Discover Feature Requirements
One of the many pages listing all the options (with steps) that can be offered for a user action.

Deliver

Build to learn

We wanted to ship Discover fast and quickly learn and iterate. The UI mockups would have taken weeks if not months. To speed things up I jumped straight into code editor and started building the UI components.

Skipping the mockups for speed

In 2 weeks, I handed off the most important and development intensive features to developers so we can work simultaneously. After three months of collaboration and development, we launched the beta version to a few existing customers. The first public version was launched after that in June 2016.

Discover search results page V1
Discover’s old search results page
Discover search results page
Discover’s search results page
Discover board page
A Discover board
Discover topics page
Explore section listing all the popular days and events a user can follow
Discover topics following page
A followed topics page
Comments modal
Comments modal enables users to have a discussion around a content piece
Add to a Board modal
Add to a Board modal enables users to collect all interesting stories at one place.

Iterate

Learning from the user interviews

Within a month after launch, we collected both qualitative and quantitative data to understand what’s working and what’s not, and why. I participated in the user interviews (with Unilever, Wunderman, and DFW) with our CEO and Head of Product. Here’s what we learned:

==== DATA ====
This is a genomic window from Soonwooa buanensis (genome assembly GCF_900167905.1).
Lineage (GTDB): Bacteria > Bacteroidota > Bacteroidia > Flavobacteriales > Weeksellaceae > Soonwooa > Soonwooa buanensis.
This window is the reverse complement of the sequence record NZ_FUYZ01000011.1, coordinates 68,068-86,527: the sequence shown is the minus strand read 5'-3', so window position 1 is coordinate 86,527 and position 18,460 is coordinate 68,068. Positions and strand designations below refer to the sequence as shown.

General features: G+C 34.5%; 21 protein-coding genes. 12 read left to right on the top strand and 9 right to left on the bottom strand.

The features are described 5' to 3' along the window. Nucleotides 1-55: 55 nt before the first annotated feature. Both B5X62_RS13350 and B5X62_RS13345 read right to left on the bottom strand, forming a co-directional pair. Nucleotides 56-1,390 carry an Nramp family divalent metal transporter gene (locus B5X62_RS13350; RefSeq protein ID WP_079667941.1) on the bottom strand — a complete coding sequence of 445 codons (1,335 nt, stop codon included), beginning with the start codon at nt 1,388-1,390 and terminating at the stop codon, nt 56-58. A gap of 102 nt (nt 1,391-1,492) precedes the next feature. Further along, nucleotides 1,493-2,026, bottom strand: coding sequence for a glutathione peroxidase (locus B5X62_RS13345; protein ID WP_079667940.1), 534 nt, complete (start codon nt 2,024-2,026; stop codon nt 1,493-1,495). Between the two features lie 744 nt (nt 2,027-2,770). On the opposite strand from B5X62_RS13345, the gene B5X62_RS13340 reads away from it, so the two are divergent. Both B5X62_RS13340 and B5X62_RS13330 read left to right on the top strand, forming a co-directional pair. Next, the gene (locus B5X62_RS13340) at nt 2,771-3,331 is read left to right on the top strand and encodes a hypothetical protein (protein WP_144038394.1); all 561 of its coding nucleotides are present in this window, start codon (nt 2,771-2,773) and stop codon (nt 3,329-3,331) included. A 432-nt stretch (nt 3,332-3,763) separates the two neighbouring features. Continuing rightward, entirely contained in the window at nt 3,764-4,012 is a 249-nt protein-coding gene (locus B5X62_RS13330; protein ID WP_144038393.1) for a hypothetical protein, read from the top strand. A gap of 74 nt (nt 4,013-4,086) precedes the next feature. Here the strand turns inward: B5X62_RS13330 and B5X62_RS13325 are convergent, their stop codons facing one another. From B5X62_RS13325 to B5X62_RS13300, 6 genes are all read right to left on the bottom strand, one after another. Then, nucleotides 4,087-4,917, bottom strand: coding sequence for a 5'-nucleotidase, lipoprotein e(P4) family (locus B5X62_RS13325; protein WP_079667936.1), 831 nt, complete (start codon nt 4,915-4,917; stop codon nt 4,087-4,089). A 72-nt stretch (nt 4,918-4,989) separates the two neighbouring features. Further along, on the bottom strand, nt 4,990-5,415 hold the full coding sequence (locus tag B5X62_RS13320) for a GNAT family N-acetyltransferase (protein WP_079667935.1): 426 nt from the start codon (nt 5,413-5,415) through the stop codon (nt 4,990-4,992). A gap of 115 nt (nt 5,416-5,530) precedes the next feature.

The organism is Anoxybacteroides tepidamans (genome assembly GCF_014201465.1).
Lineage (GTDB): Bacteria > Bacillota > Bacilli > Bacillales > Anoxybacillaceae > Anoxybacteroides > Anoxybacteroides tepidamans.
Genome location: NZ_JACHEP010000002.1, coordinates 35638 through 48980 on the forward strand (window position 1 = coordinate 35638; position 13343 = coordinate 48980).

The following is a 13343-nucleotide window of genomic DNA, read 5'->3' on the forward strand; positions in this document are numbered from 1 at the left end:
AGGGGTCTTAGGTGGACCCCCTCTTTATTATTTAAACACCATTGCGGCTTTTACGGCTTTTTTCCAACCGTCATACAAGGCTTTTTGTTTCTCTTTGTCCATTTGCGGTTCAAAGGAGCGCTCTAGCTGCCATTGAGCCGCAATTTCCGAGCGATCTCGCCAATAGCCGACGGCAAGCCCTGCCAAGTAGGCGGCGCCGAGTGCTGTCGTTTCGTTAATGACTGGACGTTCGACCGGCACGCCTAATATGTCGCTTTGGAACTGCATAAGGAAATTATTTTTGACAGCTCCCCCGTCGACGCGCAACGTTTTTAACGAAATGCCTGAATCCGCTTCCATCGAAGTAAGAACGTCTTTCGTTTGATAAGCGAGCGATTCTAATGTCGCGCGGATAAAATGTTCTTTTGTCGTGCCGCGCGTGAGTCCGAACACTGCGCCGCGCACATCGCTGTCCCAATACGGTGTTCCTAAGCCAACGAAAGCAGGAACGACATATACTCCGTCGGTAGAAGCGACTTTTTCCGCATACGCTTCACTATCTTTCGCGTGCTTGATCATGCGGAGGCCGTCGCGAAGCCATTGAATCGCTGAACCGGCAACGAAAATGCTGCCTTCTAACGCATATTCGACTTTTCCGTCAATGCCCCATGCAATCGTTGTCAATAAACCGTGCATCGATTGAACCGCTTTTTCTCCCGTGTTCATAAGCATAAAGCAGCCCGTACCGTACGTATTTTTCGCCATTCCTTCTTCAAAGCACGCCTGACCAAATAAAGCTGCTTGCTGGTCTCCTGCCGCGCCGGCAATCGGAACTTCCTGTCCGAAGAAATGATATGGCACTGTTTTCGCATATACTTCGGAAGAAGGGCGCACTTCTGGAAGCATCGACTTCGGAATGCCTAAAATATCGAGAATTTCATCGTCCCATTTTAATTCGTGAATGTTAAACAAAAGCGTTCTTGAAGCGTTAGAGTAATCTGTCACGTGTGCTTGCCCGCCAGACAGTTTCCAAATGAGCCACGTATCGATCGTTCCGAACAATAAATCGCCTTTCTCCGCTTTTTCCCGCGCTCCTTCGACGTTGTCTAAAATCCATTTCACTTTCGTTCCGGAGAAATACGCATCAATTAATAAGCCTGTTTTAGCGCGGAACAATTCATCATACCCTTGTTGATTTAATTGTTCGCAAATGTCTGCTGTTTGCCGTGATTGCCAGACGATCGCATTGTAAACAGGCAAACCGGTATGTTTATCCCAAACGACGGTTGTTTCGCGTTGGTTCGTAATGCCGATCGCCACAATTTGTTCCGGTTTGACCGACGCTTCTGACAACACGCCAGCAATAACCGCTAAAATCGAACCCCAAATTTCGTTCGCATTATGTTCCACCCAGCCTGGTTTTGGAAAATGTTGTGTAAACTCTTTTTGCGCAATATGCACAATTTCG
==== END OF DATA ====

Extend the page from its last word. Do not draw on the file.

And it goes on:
Reflecting fast on the feedback

Based on the above feedback, I created hi-fi prototype in Invision which we tested with Unilever and DFW. This whole process of creating a prototype and testing took us only a week, and we got validation on the new direction from our customers.

Discover prototype
Invision prototype

Shipping V2

The homepage feed was replaced with search (as 80% of the users were using search and only ~5% were looking at feed). We also improved search results page to show more content upfront along with a list of profiles posting it.

Revised homepage
Revised Homepage design with focus on search

Outcome

2x

organic signups as compared to Unmetric Analyze.

25%

converted into paid users from the total signups.

70%

contracts closed when Discover included in the package.

What I Learned